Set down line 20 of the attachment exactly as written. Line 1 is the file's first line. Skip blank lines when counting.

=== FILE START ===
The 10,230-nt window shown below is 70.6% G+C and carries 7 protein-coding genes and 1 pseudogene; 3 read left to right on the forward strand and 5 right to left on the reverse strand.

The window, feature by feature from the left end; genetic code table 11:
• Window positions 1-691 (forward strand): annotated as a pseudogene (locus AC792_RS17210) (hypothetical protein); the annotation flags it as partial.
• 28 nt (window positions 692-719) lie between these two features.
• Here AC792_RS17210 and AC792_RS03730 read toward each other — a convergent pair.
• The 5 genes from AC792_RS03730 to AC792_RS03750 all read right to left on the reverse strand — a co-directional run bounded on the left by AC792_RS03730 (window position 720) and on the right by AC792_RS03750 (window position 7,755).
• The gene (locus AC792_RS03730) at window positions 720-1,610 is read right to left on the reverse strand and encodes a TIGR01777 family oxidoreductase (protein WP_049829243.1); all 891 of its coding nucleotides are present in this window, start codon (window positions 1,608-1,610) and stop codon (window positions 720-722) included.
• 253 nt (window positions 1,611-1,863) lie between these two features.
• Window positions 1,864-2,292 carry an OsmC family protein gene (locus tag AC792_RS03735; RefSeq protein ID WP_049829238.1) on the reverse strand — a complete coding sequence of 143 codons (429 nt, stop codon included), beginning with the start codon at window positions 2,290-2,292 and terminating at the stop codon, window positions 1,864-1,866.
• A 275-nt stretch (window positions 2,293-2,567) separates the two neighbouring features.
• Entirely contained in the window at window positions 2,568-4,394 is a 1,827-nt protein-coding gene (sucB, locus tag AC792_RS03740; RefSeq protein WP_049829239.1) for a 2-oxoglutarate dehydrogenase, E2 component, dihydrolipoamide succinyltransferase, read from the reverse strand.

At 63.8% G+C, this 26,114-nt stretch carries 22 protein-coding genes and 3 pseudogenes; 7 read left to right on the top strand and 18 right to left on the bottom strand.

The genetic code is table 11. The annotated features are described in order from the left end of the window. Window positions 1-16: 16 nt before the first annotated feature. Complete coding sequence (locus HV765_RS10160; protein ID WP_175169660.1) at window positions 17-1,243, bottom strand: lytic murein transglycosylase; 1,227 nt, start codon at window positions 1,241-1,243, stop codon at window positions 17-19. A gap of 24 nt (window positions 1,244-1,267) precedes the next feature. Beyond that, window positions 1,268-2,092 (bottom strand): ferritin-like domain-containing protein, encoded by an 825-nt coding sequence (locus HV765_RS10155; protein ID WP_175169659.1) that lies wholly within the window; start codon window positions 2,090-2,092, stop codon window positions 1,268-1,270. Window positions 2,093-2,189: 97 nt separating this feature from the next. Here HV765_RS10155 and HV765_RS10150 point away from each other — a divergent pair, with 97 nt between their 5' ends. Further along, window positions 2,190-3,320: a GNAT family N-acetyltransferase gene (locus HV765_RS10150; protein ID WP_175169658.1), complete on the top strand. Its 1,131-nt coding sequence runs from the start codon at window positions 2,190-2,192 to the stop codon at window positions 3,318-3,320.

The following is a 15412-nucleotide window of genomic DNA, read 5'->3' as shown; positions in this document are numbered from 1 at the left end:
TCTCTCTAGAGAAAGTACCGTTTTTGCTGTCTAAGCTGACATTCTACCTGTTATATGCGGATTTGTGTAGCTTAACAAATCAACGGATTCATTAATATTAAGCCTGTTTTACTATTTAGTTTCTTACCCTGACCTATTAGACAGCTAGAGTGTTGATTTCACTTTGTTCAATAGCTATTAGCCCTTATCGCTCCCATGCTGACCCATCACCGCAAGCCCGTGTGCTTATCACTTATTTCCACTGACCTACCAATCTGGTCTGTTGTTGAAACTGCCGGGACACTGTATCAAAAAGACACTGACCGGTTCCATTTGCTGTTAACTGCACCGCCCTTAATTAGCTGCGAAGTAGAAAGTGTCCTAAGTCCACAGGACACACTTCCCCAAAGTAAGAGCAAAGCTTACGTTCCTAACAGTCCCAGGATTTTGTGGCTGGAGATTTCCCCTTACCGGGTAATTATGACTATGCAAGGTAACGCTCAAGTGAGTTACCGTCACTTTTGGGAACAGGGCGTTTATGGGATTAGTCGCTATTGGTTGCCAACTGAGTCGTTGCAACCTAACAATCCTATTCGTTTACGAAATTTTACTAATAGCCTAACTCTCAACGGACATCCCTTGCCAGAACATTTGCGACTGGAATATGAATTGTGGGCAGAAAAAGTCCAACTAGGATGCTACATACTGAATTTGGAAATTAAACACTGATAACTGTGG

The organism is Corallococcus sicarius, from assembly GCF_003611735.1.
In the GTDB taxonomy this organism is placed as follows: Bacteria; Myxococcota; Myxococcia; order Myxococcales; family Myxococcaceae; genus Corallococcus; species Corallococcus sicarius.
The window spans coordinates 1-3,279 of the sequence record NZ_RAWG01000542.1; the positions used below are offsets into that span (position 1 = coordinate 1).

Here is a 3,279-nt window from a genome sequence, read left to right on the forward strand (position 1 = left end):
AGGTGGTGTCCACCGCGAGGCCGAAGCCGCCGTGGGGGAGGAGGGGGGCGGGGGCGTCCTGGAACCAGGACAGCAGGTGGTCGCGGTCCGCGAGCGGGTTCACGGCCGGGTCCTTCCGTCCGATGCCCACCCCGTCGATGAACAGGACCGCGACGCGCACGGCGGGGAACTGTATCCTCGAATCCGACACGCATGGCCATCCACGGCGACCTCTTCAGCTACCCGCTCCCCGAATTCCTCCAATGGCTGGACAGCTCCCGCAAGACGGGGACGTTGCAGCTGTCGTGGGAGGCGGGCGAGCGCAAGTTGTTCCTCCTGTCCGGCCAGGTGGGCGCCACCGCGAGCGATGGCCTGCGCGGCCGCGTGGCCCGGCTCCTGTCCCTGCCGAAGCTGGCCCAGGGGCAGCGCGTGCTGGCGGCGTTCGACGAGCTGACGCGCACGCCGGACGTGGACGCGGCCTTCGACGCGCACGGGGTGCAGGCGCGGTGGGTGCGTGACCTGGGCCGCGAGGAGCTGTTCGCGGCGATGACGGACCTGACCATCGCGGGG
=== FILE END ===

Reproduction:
AGGTGGTGTCCACCGCGAGGCCGAAGCCGCCGTGGGGGAGGAGGGGGGCGGGGGCGTCCTGGAACCAGGACAGCAGGTGGTCGCGGTCCGCGAGCGGGTTCACGGCCGGGTCCTTCCGTCCGATGCCCACCCCGTCGATGAACAGGACCGCGACGCGCACGGCGGGGAACTGTATCCTCGAATCCGACACGCATGGCCATCCACGGCGACCTCTTCAGCTACCCGCTCCCCGAATTCCTCCAATGGCTGGACAGCTCCCGCAAGACGGGGACGTTGCAGCTGTCGTGGGAGGCGGGCGAGCGCAAGTTGTTCCTCCTGTCCGGCCAGGTGGGCGCCACCGCGAGCGATGGCCTGCGCGGCCGCGTGGCCCGGCTCCTGTCCCTGCCGAAGCTGGCCCAGGGGCAGCGCGTGCTGGCGGCGTTCGACGAGCTGACGCGCACGCCGGACGTGGACGCGGCCTTCGACGCGCACGGGGTGCAGGCGCGGTGGGTGCGTGACCTGGGCCGCGAGGAGCTGTTCGCGGCGATGACGGACCTGACCATCGCGGGG